No Plastic Diet (Part 1)

Unless you live in a cave, you have probably heard how much we have fucked up our planet.  This upsets me.  And so, I decided that I would experiment with reducing my footprint on Earth by only eating foods which don’t come wrapped in plastic packaging.  I have called it “The No Plastic Diet”.  And the plan was to document it for a month to see how it affected my health and happiness.

 

 

I am a couple of weeks into it now, so I thought I’d treat you with a little update on how it’s all working out.

 

 

It started out with a little reconnaissance mission to Asda, just to see what would be on the diet, and if it was even possible to eat plastic free.  It’s fair to say that it didn’t go well.  Who knew you can’t buy a single, loose apple at a supermarket?  It seemed that I would be living on beetroot, turnips, and melons for a month.

 

 

I hate to say it, Asda, but what a proper shit show of plastic.  But don’t worry (because I’m sure a multi-billion pound business like Asda is really going to be bricking it because of this blog), it’s not just you.  Most supermarkets, and local shops are the same.  I don’t think that I found a single thing that I could eat at my local One Stop.

 

 

But like the little soldier that I am (or was it “annoyingly persistent human” that my Mum called me?) I trekked on to Morrison’s.  Their website suggests that they are trying to be as Eco-friendly as possible.  Whilst they are absolutely not smashing the plastic free thing, they are definitely doing better than most.

 

 

The choice of loose fruit and veg items was much larger (and they have paper, not plastic bags to put your produce in), you can bring your own containers to the meat and fish counters, and most excitingly, I found cheese which is wrapped in wax (no, I don’t mean Babybels, you heathen).  And I swear it was the best I’ve ever eaten.  And I live near Cheddar, where they make the actual Cheddar cheese, so I know my cheese.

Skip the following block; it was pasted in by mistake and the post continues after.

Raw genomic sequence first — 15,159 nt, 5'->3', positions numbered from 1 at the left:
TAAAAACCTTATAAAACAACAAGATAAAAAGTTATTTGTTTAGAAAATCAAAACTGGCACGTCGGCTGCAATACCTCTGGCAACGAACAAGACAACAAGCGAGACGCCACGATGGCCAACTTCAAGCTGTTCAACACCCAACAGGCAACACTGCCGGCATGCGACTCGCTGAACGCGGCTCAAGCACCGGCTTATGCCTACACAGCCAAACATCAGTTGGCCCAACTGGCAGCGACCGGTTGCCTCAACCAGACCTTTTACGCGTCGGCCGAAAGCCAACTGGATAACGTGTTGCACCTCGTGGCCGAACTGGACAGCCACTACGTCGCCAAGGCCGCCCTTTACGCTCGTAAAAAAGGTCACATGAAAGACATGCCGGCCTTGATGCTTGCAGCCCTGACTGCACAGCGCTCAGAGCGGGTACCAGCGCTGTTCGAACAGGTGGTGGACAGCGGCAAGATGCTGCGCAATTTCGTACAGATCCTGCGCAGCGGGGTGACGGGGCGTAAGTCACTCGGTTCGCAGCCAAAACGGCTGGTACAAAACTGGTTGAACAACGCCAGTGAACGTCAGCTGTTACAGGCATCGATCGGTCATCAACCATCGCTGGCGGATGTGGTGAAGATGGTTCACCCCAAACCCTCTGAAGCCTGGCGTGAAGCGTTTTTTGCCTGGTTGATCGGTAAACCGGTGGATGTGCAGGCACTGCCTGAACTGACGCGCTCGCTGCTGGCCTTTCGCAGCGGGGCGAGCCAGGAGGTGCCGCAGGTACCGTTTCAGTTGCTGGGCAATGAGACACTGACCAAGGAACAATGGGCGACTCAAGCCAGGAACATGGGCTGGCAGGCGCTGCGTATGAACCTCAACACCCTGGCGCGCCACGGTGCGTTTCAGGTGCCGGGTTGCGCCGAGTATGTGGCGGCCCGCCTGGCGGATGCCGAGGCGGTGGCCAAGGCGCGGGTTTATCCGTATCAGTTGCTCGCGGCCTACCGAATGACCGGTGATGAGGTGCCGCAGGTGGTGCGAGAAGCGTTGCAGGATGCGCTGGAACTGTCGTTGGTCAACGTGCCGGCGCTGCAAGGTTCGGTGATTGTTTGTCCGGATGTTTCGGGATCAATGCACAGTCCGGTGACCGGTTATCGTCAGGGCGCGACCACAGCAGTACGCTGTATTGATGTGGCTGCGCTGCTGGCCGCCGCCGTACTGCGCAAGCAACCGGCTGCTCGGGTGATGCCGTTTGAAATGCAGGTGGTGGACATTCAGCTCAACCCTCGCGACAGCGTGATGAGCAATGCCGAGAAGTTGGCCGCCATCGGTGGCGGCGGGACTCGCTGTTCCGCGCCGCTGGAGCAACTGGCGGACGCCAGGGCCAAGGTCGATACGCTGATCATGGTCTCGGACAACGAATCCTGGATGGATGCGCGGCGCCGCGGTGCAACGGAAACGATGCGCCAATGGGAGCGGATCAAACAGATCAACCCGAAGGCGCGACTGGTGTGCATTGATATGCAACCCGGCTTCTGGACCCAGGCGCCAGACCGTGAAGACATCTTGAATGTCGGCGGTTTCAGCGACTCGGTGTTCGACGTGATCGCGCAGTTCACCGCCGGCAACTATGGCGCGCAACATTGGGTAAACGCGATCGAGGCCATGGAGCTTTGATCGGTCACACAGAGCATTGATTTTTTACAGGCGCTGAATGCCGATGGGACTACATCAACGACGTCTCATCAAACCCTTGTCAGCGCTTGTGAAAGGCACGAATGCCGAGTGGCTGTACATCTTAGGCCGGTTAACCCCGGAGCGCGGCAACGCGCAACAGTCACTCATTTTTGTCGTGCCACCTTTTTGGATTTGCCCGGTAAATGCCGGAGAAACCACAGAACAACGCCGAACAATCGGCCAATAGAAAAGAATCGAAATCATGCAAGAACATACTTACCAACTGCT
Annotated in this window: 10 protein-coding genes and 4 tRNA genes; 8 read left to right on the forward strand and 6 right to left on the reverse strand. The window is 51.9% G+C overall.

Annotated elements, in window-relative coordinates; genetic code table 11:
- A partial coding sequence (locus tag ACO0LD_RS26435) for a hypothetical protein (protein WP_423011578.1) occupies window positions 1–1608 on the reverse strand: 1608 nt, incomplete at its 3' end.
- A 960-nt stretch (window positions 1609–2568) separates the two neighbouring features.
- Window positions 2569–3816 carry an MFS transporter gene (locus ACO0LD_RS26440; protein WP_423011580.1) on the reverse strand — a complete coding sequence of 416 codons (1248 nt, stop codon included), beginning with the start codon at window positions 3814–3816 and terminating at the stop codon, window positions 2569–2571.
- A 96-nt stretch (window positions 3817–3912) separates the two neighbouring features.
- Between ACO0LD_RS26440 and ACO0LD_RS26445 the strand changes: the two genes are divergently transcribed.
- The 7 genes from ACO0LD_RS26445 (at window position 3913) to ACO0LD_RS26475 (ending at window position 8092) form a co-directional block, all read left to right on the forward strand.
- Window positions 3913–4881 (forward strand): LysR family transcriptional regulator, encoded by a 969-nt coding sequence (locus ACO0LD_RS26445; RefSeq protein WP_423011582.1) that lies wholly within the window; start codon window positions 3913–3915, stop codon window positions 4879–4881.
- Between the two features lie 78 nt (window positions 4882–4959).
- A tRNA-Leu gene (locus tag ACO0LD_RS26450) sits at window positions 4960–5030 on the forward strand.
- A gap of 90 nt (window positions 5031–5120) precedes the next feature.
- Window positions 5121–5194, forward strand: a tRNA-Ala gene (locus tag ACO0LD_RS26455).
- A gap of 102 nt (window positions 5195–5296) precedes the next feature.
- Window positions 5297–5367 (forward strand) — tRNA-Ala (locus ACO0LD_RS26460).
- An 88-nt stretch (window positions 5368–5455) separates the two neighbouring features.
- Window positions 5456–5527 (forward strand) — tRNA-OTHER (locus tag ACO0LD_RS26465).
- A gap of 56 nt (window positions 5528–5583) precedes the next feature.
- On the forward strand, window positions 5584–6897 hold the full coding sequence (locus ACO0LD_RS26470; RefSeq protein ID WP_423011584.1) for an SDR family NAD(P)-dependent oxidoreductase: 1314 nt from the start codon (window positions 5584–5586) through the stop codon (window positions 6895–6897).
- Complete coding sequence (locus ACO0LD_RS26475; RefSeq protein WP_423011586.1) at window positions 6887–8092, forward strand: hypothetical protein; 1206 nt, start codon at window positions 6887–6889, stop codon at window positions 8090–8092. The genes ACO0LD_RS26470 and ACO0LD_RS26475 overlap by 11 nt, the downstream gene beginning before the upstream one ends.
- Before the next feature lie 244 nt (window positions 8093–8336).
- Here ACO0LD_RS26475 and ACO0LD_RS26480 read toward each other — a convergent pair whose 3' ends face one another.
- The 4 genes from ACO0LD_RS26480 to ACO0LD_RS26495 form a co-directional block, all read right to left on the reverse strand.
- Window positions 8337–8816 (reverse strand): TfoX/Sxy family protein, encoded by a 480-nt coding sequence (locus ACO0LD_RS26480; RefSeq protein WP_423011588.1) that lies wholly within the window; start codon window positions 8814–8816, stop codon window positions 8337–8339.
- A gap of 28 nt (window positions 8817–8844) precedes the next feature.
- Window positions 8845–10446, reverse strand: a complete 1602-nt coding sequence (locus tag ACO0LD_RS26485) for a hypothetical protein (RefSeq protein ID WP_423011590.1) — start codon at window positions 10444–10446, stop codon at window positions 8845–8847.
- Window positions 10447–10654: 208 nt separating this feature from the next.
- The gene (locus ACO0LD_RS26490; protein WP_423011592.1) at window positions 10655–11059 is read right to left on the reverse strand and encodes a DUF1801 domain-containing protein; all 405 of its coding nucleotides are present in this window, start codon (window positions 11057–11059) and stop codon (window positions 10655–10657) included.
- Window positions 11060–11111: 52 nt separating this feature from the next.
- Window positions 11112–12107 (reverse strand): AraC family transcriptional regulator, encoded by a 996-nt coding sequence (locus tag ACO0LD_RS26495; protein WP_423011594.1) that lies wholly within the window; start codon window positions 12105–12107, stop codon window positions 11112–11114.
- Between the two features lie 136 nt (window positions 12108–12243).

Supermarkets are basically out for most of the day-to-day food items.  I have yet to plan a trip to my local butchers and greengrocers because, well, organisation has never been my strong point.  I’m more of an ideas gal.But despite this, I did a bit of research and found the best shop in existence (well, except for “Waterstones”, obviously!) 

 

 

Take No Wrap, is a shop which specialises in Eco friendly products.  Everything is in massive vats so that you can fill up your own reusable containers.  Everything from loose tea, to chocolate, to rice.  Household goods like cleaning products are also in there.  They run regular workshops for things like up-cycling and recycling.  Plus they are a drop off point for Eco Bricks.  Bloody amazing place, and similar shops are popping up everywhere, so I urge you to jump on Google and find your local store.

 

 

This is, in a nutshell, how I’ve been doing my bit to save the planet.  I’ll give you all the final details when the month has finished.  Including the cost implications, how it has affected my day to day life, as well as any impact on my health and happiness.  But in the meantime, here are halfway realisations:

 

 

  1. Eating better is pretty much impossible unless you plan. Don’t expect to be able to keep popping to your local shop and expect good quality and nutritious food.
  2. Most places and people would rather take the path of least effort. This includes restaurants with their single use ketchups, people continuing to use plastics bags and single use cups because taking their own requires a little fore thought, and buying fruit and veg at the supermarket because it’s more convenient than supporting local greengrocers or farmer’s markets.
  3. We live in a single use society and would rather buy new than repair old. This isn’t entirely our faults, but who fucking cares.  We all need to take more responsibility to look after our own health and that of the planet.


Stay tuned for Part 2 of this blog coming soon.  But in the meantime, hop onto my Facebook page for regular updates, and to download my No Plastic Diet guide to give you some helpful hints as to how you can reduce your plastic footprint.  



The ocean thanks you weirdos in advance.
 

Dominique

(The Anti-Fitness Trainer)

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